Tracey and I were delighted to be invited to a workshop at the IET, hosted by the Micro:bit Educational Foundation, to discuss gender inequality in digital and computing education.
In just a couple of years the micro:bit has become a global phenomenon, and is now utilised by communities in 50 different countries around the world. Back in 2016 this handheld, fully programmable computer was given to every single 11 year old in the UK. It comes in packs like this one below, and can be coded to perform all kinds of tasks, games and activities.
What the micro:bit team have come to realise, however, is that in order to realise their ambitions of enabling every child to create their best digital future some groups of young people may need extra support.
Data published this January by the Department for Education showed that in comparison to 4.5 per cent of males, only 0.4 per cent of females taking A-levels chose computer science in 2017. A 2016 World Economic Forum report argued that unless gender inequality in the technology industry is addressed, then gendered pay and power gaps will only deepen as the sector continues to grow.
It is important to remember that this is not just a technical issue, but a social problem that we are facing here. With that in mind, micro:bit convened a room full of diverse female experts in technology, education and gender to discuss how to engage more young women in their work and shape not only the future of the tool itself, but also the supportive environment around it.
After introductions, the day kicked off with a roundtable discussion where we were all able to share our top three points on the barriers and enablers for girls in coding and making. This proved to be a very lively and engaging debate, with ideas flying across the room and lots of laughter.
The points raised roughly fell into four categories – ‘Technology’, ‘Messages and Resources’, ‘Communities and Peers’ and ‘Sector Leadership and Partnership’.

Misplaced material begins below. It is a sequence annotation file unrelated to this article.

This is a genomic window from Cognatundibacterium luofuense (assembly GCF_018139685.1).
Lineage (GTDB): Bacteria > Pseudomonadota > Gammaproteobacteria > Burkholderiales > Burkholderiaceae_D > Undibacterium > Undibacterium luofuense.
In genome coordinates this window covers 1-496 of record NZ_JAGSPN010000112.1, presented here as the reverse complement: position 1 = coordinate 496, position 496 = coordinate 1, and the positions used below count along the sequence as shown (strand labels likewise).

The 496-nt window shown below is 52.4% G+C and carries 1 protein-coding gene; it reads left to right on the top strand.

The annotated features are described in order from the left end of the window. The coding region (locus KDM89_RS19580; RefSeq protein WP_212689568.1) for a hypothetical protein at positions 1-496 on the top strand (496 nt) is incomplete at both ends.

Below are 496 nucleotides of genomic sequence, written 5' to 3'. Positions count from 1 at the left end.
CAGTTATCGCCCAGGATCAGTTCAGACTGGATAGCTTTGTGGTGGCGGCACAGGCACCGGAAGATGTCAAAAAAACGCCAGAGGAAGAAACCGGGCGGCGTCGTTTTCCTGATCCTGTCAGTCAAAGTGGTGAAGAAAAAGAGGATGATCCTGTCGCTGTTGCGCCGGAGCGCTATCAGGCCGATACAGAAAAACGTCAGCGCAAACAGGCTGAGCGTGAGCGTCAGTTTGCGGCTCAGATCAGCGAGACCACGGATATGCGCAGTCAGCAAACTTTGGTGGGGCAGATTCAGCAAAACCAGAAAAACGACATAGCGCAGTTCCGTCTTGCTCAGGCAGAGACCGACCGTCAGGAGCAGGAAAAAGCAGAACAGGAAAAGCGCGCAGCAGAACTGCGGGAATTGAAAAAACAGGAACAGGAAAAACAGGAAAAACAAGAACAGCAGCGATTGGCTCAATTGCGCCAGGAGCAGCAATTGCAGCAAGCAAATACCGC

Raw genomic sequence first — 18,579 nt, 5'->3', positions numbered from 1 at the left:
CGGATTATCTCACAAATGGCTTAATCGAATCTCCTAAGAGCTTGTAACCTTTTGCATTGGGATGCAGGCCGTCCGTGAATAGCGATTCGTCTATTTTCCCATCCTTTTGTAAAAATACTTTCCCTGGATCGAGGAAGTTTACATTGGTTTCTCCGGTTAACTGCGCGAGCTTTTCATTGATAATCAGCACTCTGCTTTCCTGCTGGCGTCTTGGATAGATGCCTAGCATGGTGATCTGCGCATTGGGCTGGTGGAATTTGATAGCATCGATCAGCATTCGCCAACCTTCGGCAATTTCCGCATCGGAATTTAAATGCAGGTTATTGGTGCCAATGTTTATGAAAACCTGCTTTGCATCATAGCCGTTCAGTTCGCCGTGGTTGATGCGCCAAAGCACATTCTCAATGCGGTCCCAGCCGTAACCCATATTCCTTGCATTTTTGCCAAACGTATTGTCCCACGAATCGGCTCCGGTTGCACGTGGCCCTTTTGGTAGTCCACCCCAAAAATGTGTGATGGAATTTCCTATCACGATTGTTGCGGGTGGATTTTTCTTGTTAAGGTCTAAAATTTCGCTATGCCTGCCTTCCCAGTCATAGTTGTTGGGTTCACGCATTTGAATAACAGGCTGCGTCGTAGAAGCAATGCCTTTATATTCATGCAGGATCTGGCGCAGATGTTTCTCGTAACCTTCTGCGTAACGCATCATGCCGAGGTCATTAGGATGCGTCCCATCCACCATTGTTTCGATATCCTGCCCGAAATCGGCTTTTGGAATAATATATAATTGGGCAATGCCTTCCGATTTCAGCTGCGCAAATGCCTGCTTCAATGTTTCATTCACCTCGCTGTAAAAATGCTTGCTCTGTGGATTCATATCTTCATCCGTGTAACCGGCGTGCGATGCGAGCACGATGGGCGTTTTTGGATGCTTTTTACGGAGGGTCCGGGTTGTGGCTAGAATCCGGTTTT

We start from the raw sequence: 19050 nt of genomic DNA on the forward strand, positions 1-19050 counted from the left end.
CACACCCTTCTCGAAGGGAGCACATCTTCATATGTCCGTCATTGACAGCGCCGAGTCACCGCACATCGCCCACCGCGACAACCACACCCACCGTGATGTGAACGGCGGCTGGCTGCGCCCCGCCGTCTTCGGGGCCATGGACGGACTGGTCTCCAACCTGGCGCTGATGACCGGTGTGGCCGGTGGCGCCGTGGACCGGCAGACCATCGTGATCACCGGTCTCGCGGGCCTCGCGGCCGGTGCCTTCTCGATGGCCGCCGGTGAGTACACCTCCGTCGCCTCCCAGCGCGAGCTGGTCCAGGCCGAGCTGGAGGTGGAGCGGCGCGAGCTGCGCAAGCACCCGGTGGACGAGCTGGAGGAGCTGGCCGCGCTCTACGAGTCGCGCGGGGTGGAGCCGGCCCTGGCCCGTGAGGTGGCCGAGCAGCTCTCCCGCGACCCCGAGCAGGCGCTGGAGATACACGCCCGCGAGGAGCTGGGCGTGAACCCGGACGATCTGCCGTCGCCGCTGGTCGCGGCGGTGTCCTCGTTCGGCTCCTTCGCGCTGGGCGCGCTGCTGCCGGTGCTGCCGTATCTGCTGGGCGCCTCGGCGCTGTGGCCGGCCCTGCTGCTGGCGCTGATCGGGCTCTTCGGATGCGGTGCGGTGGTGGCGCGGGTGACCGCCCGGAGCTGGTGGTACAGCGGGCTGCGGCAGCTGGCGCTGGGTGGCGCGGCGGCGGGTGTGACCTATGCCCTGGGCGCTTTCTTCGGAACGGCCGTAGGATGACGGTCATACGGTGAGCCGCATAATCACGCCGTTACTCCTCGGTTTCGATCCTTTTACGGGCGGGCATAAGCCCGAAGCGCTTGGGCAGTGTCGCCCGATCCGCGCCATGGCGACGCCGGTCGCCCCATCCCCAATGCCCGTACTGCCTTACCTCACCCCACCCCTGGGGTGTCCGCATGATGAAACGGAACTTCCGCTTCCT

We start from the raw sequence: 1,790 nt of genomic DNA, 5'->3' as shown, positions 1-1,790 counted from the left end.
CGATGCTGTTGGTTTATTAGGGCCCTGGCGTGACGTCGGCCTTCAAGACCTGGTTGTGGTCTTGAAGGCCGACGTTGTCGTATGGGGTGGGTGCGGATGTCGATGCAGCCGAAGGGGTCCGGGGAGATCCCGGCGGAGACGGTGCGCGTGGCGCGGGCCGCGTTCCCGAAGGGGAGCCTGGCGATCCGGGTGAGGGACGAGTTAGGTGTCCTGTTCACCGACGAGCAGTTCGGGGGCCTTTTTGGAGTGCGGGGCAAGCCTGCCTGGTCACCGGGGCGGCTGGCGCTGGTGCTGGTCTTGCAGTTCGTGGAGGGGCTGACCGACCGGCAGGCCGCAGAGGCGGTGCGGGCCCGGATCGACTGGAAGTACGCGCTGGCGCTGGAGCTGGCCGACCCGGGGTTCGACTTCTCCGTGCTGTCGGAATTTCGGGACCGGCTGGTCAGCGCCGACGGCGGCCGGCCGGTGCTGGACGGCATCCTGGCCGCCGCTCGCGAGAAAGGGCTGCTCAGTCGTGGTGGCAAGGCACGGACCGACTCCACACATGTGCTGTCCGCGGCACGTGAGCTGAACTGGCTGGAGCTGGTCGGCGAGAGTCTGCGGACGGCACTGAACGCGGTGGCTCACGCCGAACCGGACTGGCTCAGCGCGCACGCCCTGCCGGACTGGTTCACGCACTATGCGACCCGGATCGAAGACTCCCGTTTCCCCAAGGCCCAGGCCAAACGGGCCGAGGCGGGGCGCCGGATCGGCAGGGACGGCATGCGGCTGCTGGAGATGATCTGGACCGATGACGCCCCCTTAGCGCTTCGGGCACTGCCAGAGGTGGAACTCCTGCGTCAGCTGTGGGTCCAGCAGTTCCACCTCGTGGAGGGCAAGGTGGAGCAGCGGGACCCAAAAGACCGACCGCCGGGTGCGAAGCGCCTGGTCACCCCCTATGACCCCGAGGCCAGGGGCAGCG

After a lunch break, we moved onto forming smaller working groups to explore solutions and strategies that micro:bit could take up within these four themes. At all times it was necessary to remember the key groups that micro:bit, and other educational technology initiatives, need to be thinking and connecting with.
Tracey and I were keen to ensure that the needs of girls without access to technology resources, or indeed without strong support systems, were acknowledged throughout the discussions. It was really encouraging to hear that this is also a priority issue for many of the other female influencers in the room. Connecting up with key contacts in disadvantaged young women’s lives, in particular youth and community workers, is vital. It was also suggested that the micro:bit packs could come with a complementary handheld device that can be used to write the code that powers the device, as not all young people have access to computers or smartphones.
Over all the day instilled in me a great amount of optimism for the future. It was exciting to be in a room of such inspiring female experts all striving to shape our technological future into one that is accessible to all. We are looking forward to seeing how micro:bit takes on board the feedback generated today, and will be exploring how this device could play a role in Go_Girl 3.0.
Many thanks to the micro:bit team for this great experience!